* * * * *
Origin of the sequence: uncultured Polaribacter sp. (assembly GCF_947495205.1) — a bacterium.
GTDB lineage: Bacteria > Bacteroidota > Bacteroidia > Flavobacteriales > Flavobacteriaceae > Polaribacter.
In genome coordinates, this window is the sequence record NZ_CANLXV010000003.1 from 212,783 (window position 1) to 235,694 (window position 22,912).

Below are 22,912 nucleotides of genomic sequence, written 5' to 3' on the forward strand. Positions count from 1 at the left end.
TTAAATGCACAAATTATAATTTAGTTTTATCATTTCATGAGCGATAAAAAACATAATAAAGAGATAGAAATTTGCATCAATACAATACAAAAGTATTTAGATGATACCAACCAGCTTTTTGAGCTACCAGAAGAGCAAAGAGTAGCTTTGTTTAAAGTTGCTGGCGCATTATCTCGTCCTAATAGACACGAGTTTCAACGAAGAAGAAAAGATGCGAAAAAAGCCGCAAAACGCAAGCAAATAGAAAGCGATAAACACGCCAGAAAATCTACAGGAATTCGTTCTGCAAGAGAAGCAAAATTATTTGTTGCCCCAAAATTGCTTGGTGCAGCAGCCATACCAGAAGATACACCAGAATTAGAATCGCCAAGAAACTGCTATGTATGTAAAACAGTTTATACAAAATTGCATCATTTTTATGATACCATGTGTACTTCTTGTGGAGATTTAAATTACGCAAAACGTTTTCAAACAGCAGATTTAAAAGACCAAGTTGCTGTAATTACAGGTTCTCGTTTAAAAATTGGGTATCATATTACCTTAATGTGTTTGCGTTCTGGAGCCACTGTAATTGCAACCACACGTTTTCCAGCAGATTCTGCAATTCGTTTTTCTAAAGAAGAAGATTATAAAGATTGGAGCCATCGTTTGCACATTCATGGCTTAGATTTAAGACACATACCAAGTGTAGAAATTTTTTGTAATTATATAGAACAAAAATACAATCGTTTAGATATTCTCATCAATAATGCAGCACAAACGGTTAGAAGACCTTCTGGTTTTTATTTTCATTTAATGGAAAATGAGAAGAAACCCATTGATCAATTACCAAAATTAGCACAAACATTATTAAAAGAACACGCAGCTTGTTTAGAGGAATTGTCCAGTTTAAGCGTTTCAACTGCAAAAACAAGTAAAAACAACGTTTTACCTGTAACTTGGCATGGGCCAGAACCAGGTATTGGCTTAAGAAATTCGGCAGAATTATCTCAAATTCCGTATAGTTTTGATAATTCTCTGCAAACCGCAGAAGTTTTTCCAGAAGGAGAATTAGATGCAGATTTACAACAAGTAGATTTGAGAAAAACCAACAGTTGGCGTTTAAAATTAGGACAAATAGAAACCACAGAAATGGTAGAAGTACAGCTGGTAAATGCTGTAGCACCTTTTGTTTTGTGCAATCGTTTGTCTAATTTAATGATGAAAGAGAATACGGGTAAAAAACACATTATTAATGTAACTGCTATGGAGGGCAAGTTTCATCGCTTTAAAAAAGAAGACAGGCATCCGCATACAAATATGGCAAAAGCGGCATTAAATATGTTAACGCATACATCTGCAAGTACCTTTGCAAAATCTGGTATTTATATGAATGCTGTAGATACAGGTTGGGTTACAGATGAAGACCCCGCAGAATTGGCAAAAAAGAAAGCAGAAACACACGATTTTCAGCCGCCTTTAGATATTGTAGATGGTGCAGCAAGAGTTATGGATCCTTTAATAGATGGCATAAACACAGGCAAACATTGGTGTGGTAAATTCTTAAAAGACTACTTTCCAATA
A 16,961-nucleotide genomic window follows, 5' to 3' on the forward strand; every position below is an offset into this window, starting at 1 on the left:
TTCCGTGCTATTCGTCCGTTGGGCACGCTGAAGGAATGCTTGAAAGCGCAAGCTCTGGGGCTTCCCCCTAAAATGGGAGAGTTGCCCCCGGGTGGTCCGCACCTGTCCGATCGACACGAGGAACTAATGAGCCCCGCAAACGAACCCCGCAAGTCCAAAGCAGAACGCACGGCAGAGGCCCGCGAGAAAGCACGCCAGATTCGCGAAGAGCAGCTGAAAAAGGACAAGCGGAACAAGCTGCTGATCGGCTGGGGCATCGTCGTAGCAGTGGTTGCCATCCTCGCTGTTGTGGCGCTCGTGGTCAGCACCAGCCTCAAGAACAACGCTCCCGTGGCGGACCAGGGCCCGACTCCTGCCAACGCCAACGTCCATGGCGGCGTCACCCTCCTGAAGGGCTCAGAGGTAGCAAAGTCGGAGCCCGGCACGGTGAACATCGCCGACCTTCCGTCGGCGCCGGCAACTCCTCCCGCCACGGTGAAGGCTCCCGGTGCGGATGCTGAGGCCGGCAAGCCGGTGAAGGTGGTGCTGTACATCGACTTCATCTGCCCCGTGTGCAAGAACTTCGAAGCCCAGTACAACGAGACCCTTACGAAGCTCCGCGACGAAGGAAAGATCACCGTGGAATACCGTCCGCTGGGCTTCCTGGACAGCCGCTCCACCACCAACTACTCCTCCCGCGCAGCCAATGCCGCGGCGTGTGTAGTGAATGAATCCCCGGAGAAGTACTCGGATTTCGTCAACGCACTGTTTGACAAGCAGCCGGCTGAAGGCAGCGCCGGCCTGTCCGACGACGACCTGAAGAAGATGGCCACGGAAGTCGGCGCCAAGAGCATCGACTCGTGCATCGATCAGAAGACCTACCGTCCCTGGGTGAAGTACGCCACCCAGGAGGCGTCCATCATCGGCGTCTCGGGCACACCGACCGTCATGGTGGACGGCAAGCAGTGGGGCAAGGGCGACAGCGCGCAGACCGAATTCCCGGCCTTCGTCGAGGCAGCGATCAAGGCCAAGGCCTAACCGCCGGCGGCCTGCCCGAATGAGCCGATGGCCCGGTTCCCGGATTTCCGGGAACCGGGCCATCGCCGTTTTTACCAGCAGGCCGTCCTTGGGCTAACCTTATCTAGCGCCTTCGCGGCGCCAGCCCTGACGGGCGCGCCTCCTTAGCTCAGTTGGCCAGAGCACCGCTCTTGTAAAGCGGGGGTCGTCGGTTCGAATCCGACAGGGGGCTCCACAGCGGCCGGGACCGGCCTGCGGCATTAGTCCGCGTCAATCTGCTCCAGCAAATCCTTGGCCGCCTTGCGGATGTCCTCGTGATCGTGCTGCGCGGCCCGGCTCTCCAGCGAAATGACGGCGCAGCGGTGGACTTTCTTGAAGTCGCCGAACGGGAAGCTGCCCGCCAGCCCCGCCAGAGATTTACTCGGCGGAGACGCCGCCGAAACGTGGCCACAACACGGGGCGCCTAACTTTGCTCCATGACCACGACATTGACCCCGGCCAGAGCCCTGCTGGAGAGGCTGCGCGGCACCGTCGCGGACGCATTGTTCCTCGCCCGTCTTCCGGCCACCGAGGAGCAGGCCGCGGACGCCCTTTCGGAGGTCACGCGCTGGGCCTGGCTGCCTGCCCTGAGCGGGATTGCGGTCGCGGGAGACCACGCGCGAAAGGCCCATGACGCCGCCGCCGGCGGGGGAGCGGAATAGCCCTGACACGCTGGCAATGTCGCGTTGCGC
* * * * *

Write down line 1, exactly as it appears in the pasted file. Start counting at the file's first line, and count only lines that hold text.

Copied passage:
Origin of the sequence: uncultured Polaribacter sp. (assembly GCF_947495205.1) — a bacterium.